I have a sense that Obama is NOT keen on a pursuing the end goal war in Iran … but it remains to be seem if US APAIC and CIA degenerates + neo Sykes Picot Britain and France, and the now ready to go rogue Saudi and Israel satellite states allow for peace to prevail … but as Bandar bin Sultans Al CIAda forces are already let loose in Lebanon, in Russia, one attack already in Beijing ……. sigh …. the use of proxy force terrorists seems set to become the de facto Anglo American hegemonic ‘Pivot to Asia’ boots on the ground proxy forces.(And god help us all as this metastasising cancer of Wahhabi jihadis spreads across the world!!!)

      • sam enslow

        Your response explains why Arab states are not taken seriously. They are never responsible for anything. Autocrats never make a mistake.
        1. T.E. Lawrence’s “The Seven Pillars of Wisdom” gives a good description of Syrian politics during WWI. It was “Balkanized.”
        2. It serves neither US or Israeli interests to have weak Arab states. Israel has had few problems with stable states while unstable states are often the source of problems.
        3. You cannot buy what is not for sale. As Saddam Hussein said of Mubarak,”He is like a vending machine. Put in money and take what you want.” This applied to most Arab leaders including Arafat.
        4. The chief source of US intel on the Middle East was not the CIA. It was Egypt’s Omar Suleiman.
        5. The chief games player in the Middle East was not either the CIA or KGB. It was the Seven Sisters. But again, you cannot buy what is not for sale.
        6. The dictators removed in the Arab Spring (soon it is hoped Assad) were autocrats and vey cruel men and totally corrupt.
        7. Sectarian divides, of great service to dictators, cannot be a political tool unless they exist. These divides are a shame to “men of God” of all faiths.
        8. To date Arab countries cannot maintain their own armies or operate their own oil fields because actual work is below their dignity. Saudi Arabia is currently in the process of buying the Egyptian army to use in a possible war with Iran.
        9. If the US wanted to weaken Arab states, all it need do is start storing wheat and allowing the sale of its crude oil on the world markets, increase the price of food while shrinking Arab incomes. No war necessary. No words necessary.
        10. If there is anything the West fears from the Arab world it is another wave of boat people fleeing in hopes of finding a life.
        The Arab world will start growing when it starts accepting responsibility for their own problems and seeks solutions for them. The real enemy of the Arabs are the Arabs – just as the real enemies of the US are Americans.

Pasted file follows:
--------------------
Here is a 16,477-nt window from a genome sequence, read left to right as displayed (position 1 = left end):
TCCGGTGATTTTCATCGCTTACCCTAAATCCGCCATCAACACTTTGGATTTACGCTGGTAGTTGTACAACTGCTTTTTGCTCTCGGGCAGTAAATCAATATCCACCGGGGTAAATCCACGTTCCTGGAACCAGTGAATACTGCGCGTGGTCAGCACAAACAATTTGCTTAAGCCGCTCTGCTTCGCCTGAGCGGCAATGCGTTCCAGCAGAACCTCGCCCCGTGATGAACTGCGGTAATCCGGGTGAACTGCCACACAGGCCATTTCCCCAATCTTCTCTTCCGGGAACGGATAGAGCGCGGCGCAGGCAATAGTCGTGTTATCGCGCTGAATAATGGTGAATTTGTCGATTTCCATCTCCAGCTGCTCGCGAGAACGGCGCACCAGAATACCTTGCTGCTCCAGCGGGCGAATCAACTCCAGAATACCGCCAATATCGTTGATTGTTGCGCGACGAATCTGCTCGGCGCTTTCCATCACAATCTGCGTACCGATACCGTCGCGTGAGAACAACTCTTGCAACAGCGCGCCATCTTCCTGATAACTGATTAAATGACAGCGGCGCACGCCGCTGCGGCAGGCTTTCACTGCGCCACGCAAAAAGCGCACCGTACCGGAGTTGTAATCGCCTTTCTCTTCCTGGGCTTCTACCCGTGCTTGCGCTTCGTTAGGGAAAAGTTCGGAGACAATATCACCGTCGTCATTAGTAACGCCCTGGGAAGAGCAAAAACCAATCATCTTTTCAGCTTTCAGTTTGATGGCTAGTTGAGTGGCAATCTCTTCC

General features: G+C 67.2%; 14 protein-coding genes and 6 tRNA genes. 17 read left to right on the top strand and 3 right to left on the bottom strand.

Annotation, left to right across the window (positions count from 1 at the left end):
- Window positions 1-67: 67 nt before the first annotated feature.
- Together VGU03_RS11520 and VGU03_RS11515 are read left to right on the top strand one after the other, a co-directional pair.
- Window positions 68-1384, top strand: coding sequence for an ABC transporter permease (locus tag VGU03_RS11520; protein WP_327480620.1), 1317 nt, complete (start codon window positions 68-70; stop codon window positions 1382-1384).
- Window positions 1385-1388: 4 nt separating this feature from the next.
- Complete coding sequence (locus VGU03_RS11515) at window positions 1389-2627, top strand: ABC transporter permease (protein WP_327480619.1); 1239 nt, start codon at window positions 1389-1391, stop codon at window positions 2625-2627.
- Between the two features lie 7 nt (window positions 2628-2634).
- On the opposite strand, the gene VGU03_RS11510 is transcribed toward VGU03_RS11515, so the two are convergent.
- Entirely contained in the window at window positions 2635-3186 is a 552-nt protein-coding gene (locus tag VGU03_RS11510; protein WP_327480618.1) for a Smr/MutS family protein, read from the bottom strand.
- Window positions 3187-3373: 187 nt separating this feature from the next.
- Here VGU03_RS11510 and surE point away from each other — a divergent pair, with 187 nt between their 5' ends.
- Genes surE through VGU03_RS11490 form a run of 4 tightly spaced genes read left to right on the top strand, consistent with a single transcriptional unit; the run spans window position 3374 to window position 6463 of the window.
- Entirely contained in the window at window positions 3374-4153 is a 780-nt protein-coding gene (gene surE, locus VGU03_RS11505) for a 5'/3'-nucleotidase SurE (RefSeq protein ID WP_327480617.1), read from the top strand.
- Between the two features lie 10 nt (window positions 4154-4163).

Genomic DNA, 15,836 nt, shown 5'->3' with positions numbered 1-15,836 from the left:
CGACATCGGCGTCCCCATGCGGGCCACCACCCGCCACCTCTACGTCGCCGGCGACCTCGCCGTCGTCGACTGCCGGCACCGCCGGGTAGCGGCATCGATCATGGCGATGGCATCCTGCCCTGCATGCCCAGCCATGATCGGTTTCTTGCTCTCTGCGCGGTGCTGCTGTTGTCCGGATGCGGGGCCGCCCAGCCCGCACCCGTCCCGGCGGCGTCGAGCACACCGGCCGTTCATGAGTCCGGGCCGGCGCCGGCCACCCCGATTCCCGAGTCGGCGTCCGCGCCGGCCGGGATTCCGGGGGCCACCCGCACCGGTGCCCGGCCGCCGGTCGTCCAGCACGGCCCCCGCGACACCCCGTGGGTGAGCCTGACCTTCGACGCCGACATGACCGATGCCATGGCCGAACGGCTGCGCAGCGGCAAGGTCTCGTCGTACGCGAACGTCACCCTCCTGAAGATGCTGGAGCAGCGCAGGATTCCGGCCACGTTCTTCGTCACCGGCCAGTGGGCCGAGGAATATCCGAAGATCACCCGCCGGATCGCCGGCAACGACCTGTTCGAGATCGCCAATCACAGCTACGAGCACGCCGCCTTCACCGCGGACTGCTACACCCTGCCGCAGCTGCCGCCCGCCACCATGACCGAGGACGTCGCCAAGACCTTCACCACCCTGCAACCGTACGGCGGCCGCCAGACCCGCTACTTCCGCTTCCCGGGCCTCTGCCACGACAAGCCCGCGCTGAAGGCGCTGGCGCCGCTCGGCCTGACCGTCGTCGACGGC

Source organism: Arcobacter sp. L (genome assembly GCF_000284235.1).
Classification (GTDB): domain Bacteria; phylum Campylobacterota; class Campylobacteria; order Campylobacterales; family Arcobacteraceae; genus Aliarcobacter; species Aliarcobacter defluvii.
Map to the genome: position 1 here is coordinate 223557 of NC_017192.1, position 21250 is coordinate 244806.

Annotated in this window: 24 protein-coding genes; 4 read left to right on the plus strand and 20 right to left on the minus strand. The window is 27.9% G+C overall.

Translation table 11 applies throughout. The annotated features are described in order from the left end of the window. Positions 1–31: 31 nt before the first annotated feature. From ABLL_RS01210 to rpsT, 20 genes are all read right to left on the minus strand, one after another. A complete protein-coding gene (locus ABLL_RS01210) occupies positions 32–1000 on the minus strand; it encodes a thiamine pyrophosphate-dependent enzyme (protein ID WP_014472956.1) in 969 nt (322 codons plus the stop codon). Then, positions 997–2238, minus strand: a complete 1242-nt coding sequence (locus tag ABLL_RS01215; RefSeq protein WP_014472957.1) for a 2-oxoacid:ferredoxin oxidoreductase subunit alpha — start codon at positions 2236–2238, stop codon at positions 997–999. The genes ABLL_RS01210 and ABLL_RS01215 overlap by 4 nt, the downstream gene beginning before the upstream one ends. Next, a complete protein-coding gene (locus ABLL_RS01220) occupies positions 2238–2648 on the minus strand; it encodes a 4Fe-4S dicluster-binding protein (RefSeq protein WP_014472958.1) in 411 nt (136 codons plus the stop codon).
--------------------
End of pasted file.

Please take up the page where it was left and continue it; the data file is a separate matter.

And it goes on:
• Dee

          Herein lies your facile naivete :
          2. It serves neither US or Israeli interests to have weak Arab states. Israel has had few problems with stable states while unstable states are often the source of problems.

          I agree that the middle east is filled with nefarious self serving snakes – primarily US-UK key ally Saudi – but you use TE Lawrence and irrelevant blabber to obfuscate a very clear pattern / design in place since 09/11 designation of an Axis of Evil and Gen Wesley Clarkes “7 nations in 5 Years”
          As you perhaps know by now, 09/11 was a ‘Pearl Harbour’ type hoax with ensuing wars carefully avoiding the one nation whose citizens were involved in the atrocity, and another whose citizens strongly suspected to be involved.
          So let me ask you :
          1. Why were the Axis of Evil / Axis of Resistance nations (Iraq, Libya, Syria, Lebanon/Hezbollah, Iran + Yemen) earmarked for destruction ..when they represent(ed) far more advanced iro free education, medical, housing, women’s rights and positions in political office and , academia, religious freedom, secularism – relative to those compliant but obscenely oppressive nations such as Saudi, Bahrain, Oman …. ?
          2. Why was there no sectarian separation or problems in any of the Axis of Resistance nations before Saudi Wahhabi terrorism was unleashed (to replace the previous ‘ism’ enemy – communism) and western media designates a simplistic ‘Sunni vs Shia’ smokescreen over the REAL common resistance factor – being support of Palestinians and resistance to Israeli expansion and aggression.
          3. Why is it imperative for western Israel supporting nations to remove Assad and replace the Syrian army with those who will stand down when the final and great prize of Iran – current controllers of Straits of Hormuz – is attacked and conquered.